Why go back to college? If you’ve been at the same job for many years there are a few reasons why you may want to return to college. If you are dissatisfied with your line of work, your pay-rate, or your position, it’s probably a good time to kick it up a notch and get that degree.
A degree for someone who only has job experience can provide an incentive for employers to raise your pay or put you in a management position. If the company you work for needs a certain skill-set that none of the employees currently have, they may be flexible in allowing you to pursue an associate or bachelor’s degree during your employ with them. This often means switching to part-time employment or taking a brief leave, but it can yield results for those who are successful.
Alternatively, if you already have a degree, but feel like you’ve hit a glass ceiling and can’t progress any further in your current position, you may want to consider getting the next level of degree (bachelor, masters, or doctorate). In some cases it may be a better idea to attempt to switch jobs before pursuing an additional degree.
If your employer won’t work with you or you are seeking a different trade, you may want to consider quitting your job to go back to school. For many people this will not seem like a viable option since college fees are not always affordable, however, loans and scholarships are almost always available depending on your EFC (estimated family contribution.) Meet with admissions and financial advisors, students, and professionals working in the trade you are interested in learning to be sure this is the path you were meant to travel. Making the decision to go back to school is a big step, walk with care.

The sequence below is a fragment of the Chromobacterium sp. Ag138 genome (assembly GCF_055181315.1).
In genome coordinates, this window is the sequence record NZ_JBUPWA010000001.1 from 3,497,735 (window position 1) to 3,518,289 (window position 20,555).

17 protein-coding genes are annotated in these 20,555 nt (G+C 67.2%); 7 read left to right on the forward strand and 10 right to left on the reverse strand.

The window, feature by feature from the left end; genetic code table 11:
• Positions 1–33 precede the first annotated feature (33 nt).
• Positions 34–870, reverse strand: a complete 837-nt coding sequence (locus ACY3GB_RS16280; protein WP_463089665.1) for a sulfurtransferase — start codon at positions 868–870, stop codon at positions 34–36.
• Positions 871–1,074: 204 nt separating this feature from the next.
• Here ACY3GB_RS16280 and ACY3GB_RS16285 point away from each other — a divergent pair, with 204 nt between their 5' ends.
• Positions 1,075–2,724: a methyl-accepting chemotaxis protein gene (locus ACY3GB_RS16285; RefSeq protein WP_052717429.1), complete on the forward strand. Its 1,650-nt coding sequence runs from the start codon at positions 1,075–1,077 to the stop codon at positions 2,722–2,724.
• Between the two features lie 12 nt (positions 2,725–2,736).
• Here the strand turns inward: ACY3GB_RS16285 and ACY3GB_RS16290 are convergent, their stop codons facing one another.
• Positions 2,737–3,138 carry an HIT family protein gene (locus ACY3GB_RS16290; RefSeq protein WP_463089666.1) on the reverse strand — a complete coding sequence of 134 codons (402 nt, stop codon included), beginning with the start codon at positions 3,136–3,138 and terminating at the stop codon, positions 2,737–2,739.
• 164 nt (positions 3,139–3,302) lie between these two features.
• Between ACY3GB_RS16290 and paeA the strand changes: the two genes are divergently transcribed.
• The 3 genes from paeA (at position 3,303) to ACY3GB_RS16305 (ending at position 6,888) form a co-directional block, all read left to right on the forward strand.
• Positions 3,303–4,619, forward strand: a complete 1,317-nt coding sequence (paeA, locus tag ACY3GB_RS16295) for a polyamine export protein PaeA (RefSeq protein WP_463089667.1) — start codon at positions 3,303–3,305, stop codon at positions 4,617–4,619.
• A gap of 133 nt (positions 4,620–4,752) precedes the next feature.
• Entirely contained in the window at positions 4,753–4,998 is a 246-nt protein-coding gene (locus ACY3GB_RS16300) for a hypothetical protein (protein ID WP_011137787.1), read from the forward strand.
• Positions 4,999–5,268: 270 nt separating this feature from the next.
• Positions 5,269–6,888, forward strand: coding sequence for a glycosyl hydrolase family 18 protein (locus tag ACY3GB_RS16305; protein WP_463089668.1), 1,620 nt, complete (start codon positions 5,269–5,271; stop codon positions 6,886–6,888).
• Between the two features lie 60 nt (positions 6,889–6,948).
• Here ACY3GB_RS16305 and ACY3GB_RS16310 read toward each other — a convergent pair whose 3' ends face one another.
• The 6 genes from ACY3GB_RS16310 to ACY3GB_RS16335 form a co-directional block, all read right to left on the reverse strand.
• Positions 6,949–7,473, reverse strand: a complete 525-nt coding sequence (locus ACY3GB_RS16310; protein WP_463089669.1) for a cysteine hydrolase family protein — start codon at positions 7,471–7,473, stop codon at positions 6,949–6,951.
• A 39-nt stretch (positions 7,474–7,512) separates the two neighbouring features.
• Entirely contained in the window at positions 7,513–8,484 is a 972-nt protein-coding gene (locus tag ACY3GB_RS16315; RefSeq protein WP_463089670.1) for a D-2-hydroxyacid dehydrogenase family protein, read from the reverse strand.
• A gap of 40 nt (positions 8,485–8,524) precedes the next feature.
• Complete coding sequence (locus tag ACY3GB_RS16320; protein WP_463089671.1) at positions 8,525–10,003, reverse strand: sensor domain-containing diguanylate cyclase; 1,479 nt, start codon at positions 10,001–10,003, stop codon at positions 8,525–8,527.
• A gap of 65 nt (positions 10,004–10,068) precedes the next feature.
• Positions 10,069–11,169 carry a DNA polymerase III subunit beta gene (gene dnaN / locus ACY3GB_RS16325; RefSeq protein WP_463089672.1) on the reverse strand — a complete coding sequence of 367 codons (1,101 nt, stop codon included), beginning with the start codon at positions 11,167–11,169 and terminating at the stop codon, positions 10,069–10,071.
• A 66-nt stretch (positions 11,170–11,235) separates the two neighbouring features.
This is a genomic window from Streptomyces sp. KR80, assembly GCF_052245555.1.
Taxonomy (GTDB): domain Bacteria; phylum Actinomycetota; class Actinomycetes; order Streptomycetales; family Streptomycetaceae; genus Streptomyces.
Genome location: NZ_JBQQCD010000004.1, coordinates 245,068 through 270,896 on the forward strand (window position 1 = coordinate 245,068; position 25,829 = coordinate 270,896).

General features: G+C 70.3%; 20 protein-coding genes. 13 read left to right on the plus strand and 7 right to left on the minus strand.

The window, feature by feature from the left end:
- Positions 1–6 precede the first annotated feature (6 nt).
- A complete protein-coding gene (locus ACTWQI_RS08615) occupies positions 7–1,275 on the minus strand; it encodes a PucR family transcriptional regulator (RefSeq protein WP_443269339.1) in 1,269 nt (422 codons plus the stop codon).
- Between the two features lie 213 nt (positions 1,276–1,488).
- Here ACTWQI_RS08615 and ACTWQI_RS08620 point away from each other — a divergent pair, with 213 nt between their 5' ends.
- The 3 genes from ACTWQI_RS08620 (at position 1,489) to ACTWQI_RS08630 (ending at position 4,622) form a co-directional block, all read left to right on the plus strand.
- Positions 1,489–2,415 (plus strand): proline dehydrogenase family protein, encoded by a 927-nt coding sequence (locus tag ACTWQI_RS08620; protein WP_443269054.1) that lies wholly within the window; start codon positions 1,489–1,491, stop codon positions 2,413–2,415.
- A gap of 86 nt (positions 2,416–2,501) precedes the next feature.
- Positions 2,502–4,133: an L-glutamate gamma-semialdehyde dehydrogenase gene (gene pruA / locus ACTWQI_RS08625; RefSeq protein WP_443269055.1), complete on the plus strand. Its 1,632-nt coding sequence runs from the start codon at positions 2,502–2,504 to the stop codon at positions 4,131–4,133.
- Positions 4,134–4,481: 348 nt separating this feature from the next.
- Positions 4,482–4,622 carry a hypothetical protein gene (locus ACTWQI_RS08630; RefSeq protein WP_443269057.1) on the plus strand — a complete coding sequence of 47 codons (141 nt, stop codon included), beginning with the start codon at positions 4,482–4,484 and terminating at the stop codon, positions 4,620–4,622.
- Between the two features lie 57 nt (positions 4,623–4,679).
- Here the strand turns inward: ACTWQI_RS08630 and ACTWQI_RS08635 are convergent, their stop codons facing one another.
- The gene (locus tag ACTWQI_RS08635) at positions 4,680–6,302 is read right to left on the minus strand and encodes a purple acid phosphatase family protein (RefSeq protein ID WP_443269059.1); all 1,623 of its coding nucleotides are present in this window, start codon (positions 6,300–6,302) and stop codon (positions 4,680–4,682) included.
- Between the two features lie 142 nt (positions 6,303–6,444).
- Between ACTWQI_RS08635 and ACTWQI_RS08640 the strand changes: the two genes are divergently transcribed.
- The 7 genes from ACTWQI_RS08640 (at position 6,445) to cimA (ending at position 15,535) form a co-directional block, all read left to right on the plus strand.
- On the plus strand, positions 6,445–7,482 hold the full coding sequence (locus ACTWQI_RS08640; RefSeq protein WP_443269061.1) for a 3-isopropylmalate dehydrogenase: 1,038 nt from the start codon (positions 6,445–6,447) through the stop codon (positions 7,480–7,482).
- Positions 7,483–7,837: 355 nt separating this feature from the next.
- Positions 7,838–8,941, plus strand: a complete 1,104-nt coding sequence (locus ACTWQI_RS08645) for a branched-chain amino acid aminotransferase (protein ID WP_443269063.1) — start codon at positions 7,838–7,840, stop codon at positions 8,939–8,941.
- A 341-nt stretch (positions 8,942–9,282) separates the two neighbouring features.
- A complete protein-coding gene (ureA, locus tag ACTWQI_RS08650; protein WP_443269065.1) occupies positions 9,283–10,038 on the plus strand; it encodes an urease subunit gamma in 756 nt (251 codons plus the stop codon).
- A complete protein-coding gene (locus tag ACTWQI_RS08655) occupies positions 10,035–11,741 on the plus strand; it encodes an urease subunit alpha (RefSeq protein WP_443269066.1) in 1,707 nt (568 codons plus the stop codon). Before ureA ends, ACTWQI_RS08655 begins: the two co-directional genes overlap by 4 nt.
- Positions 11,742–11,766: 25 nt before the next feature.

After you have decided that it’s a good time in your life to take the plunge and go back to school, you may find you are worried about some of the technicalities. Many people may feel constrained by their age, for example. Whether you are 28 or 68, college isn’t just for kids anymore. “Traditional” age for college students is certainly no longer placed in the early 20’s. In some states schools are even offering free classes to senior citizens (over the age of 65), encouraging learning at all levels. This is especially popular at community colleges and some state schools.
Additionally, some people find it difficult to imagine fitting in an education with their family life. For those with younger children, some schools supply affordable child-care, making it financially manageable to return to school. You may also have the option of choosing night or day classes at varying times, so you can tailor your schedule according to your specific needs.
Whether you are looking to branch off in a different direction, increase your annual income, or work in a different position, a college degree may be beneficial to your professional position. Don’t be discouraged by factors like your age or your life situation, people from all walks of life attend college and there are often measures put in place to allow many types of students with various road blocks to overcome those issues and confidently educate themselves.
Katie Dugan writes for Go College where you can find helpful information on counseling scholarships and how to go about choosing your college major.